Similarly, it's even more difficult to give a magical solution to how files should be organized, without even knowing the current topology of your repository.

However, I can suggest a few things which may apply to most projects and which had positive results in my case in the past. Remember, if your team suggests the opposite, you should absolutely take their opinion over mine:

  • Don't create a new TFS project. I'm not sure if history can be preserved across TFS projects (and whether it's easy to do), but even if it is, I don't see the point: the only case where you would do it is if a separate team/company will continue working on the old project, which is not your case.

  • Don't do old area/new area. You are reorganizing for a good reason: because your team decided that the old organization sucks. There is no need to keep it in any form. Forget about it. Move, don't copy.

  • Remove stuff aggressively. There is a prototype your team wrote a year ago, and the concepts shown by this prototype were implemented in the project? Get rid of the prototype. There is a project you started but abandoned six months ago? Remove it. The benefit of version control is that it keeps everything, forever, so you know that if you need something which was removed, you can still find it. This is exactly the same as cleaning your project by removing code which is not used any longer.

  • Deduplicate. Obviously, if you have duplicate stuff, get rid of the duplication. This also often leads to the following point:

  • Rely on proper dependency management. Since you're talking about TFS, I would suppose that you deal with .NET projects. If you find DLLs stored within the repository, this is a very bad sign: you shouldn't be doing it, but instead, using NuGet to handle dependencies for you. For dependencies between the components written inside your company, there is such a thing as private NuGet servers.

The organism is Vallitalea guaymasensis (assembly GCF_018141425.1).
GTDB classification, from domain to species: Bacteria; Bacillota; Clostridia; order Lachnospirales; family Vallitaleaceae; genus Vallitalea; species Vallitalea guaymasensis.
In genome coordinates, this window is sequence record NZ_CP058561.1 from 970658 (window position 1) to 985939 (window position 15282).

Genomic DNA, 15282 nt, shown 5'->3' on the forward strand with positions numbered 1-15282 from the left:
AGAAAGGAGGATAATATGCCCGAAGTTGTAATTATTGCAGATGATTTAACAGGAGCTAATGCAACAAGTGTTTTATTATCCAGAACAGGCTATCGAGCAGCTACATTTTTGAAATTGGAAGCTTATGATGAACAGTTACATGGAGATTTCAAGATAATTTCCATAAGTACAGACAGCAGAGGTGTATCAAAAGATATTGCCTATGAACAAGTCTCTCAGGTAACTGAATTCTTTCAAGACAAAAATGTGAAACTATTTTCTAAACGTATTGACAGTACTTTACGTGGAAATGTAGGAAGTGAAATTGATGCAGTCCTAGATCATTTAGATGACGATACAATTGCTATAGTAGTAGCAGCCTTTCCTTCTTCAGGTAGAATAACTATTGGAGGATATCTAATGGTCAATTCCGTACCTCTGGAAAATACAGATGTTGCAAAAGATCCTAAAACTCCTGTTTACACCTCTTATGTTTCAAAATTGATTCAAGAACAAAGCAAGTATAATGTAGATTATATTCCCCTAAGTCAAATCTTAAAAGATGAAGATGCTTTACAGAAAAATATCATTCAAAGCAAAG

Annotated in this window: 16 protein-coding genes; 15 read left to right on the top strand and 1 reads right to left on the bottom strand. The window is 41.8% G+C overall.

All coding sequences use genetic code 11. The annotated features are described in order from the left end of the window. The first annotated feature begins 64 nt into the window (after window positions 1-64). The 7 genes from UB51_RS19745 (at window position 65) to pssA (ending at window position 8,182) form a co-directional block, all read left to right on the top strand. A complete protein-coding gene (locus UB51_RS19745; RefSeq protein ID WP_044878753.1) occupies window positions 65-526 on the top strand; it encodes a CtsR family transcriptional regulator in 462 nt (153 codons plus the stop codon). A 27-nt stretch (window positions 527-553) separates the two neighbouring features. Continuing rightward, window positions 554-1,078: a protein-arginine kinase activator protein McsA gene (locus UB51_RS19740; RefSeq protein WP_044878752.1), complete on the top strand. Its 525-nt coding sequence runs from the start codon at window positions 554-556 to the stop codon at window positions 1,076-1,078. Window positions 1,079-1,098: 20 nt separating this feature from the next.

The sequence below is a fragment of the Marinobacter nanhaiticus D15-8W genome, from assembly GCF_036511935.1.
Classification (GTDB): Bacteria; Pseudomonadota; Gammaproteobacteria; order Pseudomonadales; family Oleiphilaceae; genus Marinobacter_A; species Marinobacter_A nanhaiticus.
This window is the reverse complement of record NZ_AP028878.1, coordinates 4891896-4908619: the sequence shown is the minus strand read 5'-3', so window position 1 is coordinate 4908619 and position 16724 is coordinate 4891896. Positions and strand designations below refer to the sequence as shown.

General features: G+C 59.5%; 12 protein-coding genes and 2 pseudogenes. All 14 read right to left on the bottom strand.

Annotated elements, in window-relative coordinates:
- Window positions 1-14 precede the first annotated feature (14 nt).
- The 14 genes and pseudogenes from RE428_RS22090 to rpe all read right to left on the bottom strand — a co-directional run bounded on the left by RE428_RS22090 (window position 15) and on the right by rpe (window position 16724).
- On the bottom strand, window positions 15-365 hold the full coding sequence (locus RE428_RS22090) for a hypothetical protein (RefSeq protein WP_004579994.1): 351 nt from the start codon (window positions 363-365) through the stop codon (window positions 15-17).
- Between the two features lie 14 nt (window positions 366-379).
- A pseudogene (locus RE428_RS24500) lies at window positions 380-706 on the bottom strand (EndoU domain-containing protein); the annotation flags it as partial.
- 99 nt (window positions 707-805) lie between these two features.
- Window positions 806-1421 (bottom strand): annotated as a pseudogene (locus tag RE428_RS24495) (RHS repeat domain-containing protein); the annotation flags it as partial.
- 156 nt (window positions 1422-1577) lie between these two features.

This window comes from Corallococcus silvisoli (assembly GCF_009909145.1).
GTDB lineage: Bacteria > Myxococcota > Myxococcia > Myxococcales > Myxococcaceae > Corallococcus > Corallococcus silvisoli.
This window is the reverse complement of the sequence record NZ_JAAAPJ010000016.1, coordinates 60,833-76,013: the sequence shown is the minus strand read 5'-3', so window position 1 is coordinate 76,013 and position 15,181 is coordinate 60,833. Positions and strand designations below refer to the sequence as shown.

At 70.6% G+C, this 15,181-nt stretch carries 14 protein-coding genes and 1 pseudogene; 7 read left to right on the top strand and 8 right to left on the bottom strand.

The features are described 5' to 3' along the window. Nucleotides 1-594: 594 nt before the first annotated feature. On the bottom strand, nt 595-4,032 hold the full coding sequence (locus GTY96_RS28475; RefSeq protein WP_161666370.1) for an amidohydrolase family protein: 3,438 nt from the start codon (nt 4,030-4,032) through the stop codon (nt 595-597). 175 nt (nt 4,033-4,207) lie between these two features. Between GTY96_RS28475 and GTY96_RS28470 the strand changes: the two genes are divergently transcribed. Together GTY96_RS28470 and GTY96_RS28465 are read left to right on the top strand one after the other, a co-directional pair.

• Clean up the mess. While Visual Studio does a decent job of automatically ignoring the files which should be ignored at version control level, it happens that some files such as user settings or binaries still get in. They have no place in a version control, so get rid of them.

  • Put non-development stuff outside version control. If you work with graphical designers, you may end up with Photoshop documents checked in the version control. This is not a good idea, because too many binary documents changed too often could bring your version control to knees. Non-developers successfully use different revision management strategies than developers, thus, there is no place for them in TFS.

    Note that if you actually have non-development stuff in the repository, then your reorganization meetings should also include people who work with this stuff. If they actually do benefit from version control, setting a dedicated repository (and probably even a dedicated server) for them would be a good idea in order to keep yours clean from binary content.

  • KISS. I've seen technical leads drawing magnificent diagrams of branches and merges in all directions. Maybe those guys are very smart, but it often appears that they are the only one who actually understand all this mess, and often even they don't bother using it later. Both project structure and branching should be as simple as possible. For project structure, prefer flat one over an hierarchy. It's OK if you end up with a list of five hundred directories because you have five hundred projects; much more problematic would be to ask yourself six months later if the project which helps accountants to generate PDF invoices from CRM should go to “Customer relations”, “Accounting”, “Tools” or “Misc”. More about trees on UX.SE.

Note: working in the past as technical lead, I had a few situations where I had to reorganize the source repository or move the source from one system to another (such as SVN to TFS). Every time, the operation went well. Not because I'm good at it, but because we worked as a team deciding together what to do, when, and why. Once everyone was happy with the decisions we took, I just had to stay late in the evening and simply perform the operations by following our plan.

  • Your process oriented advice is well taken as is your advice against starting a new project, but do you not have any advice for bringing order to an unorganized repository? Do I tuck all the existing stuff into an "old" area or do I start "new" area? Surely it is the policies around what goes where that will help the most, but someone needs to simplify this thing, as giving advice on where to commit code has become difficult.
    – flipdoubt
    Nov 15, 2016 at 21:53
  • @flipdoubt: I edited my answer to address your concerns. Nov 16, 2016 at 1:19